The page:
The Koreans may be more welcome because they brought their industry with them. Daewoo partnered with the state-owned Uzavtoprom in 1992 to open a US$658mn automotive plant, producing an initial 30,000 microbuses a year, most of which were exported to Russia. By 2012, the output had increased to more than 100,000 units and five different models. “Koreans are seen as investors in Uzbekistan, whereas the Turks were seen as offtakers,” Farmanov says.
What’s the russ?
At 4,254 miles long, it would take longer to navigate the Kazakh-Russian border than it would to drive from London to Kinshasa. 23.7% of Kazakhstan’s population is Russian and the country is reliant on Russia to facilitate the export of its oil and gas to Europe. It helps explain why, along with Belarus, Kazakhstan has been Moscow’s closest ally among former CIS states. Good relations are essential to Kazakhstan’s economic wellbeing, while close ties with the Kremlin helps lend Nazarbayev’s regime an air of legitimacy. The three are the only current members of the nascent Eurasian Economic Community (commonly known as the Customs Union), but Russia is keen to expand the group.
Moscow has been exercising its economic power over the region in an effort to expand its sphere of political influence, perhaps most notably in Kyrgyzstan. Given its lack of resources, Kyrgyzstan has always been open to any investment it can attract, courting Russia, the west and China. In 1998, it became the first former Soviet republic to join the WTO. The Manas Transit Centre opened in December 2001 to transport US troops into Afghanistan (although the Kyrgyz government has ordered it to be closed by July of this year, a sign of the west’s waning influence). And last year, the Chinese-funded Kara-Balta oil refinery opened in the Choi Oblast at a cost of US$250mn.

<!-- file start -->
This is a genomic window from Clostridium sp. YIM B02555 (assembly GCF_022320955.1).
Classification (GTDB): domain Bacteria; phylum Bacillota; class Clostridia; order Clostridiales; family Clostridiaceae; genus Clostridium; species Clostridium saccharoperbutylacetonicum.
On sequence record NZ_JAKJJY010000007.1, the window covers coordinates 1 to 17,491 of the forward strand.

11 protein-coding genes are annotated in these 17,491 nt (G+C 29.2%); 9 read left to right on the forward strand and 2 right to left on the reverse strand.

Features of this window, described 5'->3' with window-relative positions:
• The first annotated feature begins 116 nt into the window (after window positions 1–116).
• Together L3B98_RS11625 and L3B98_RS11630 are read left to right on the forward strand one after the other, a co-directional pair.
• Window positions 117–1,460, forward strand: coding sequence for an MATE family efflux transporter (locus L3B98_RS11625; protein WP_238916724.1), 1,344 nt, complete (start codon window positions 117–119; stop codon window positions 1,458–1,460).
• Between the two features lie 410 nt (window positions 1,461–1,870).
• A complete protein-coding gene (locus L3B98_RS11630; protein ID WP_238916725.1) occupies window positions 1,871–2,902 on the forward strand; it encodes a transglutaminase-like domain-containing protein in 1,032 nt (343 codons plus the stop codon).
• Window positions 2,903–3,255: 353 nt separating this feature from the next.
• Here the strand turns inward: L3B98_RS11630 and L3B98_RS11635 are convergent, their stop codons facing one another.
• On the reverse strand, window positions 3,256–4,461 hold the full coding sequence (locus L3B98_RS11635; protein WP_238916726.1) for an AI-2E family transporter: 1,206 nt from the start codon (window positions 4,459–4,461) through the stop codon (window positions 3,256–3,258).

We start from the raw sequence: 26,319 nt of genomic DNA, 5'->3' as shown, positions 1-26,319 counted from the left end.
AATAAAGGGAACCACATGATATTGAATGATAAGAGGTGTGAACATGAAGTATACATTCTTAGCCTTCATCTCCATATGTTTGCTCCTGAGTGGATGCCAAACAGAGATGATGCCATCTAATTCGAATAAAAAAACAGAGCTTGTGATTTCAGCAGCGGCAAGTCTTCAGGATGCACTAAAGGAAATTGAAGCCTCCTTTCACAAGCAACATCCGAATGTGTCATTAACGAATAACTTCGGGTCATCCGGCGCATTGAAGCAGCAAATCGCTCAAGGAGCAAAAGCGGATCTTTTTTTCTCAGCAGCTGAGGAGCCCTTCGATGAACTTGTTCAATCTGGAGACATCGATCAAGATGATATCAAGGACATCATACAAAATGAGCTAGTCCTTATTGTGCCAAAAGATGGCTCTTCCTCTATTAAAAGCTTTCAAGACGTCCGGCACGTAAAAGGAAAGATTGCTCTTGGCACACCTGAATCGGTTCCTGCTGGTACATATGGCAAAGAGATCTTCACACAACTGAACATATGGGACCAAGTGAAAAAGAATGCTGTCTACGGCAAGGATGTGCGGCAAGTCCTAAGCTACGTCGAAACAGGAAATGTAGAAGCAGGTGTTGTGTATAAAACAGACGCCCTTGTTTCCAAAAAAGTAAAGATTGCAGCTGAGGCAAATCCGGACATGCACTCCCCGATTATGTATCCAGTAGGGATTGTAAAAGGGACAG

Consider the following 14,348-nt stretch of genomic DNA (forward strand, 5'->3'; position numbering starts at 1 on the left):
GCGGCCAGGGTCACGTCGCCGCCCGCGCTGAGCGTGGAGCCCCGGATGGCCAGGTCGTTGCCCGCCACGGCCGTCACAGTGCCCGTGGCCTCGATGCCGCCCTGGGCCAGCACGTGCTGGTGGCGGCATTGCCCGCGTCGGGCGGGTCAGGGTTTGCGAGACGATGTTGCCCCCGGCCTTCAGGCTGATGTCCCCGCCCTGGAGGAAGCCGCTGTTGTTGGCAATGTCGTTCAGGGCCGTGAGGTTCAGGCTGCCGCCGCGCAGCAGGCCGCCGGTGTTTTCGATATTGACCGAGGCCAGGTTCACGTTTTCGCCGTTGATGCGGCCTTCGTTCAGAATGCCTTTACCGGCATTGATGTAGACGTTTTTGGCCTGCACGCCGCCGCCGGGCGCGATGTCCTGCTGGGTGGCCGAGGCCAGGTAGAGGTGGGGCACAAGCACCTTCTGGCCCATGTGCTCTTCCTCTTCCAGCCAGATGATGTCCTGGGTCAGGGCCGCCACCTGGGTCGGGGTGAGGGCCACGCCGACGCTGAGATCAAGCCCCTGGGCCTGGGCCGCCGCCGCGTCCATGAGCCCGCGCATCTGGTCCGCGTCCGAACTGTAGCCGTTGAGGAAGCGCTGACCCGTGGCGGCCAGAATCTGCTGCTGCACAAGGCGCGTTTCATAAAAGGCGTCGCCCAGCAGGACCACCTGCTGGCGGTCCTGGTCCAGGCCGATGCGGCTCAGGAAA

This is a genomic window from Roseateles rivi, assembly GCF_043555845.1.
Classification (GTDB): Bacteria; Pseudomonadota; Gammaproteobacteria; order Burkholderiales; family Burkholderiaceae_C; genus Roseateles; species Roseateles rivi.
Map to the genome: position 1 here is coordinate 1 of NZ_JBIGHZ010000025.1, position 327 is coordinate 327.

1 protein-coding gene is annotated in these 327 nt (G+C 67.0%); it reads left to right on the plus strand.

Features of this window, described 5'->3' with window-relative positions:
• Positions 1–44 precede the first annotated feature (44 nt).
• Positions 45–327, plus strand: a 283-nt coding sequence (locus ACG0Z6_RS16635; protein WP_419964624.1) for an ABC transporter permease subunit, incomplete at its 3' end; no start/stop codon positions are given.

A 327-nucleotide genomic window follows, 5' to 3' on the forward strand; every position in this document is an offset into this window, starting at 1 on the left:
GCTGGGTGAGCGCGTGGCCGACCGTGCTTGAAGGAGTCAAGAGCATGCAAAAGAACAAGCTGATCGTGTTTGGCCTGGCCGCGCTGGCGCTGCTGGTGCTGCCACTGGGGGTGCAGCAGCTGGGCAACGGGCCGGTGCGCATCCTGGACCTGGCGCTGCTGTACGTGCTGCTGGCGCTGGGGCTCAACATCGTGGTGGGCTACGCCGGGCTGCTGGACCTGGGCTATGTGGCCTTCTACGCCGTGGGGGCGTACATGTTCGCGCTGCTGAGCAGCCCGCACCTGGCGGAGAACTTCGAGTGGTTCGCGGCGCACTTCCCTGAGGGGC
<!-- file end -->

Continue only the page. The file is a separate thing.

But the serious investment has come from Russia. In December 2013, the government in Bishkek approved the sale of Kyrgyzgaz, the indebted national gas monopoly, to Gazprom for the princely sum of US$1 (Gazprom committed to investing US$610mn to improve the Kyrgyz energy infrastructure, but will also gain hold of important pipelines). Rosneft is currently trying to push through a deal for a majority stake in Kyrgyzstan’s state-owned airport authority. Last year, RusHydro began constructing a US$400mn hydropower dam, with Inter RAO committed to financing and building a US$2bn facility further down the Naryn River. It amounts to what Dr Grätz at the Centre for Security Studies describes as economic “carrots and stick”. The investment is the carrot, while the stick is the threat to end free movement of Kyrgyz and Tajiks to Russia (recall how heavily-dependent both states are on remittances). One journalist, writing in the regional political blog Registan described Customs Union membership as an “illusion of choice”.
Grätz says: “By using its carrots and sticks, Moscow won Armenia, Kyrgyzstan and Tajikistan as new accession states, whereas Ukraine resisted. The Kremlin plans to turn the Customs Union into the Eurasian Economic Union by 2015.”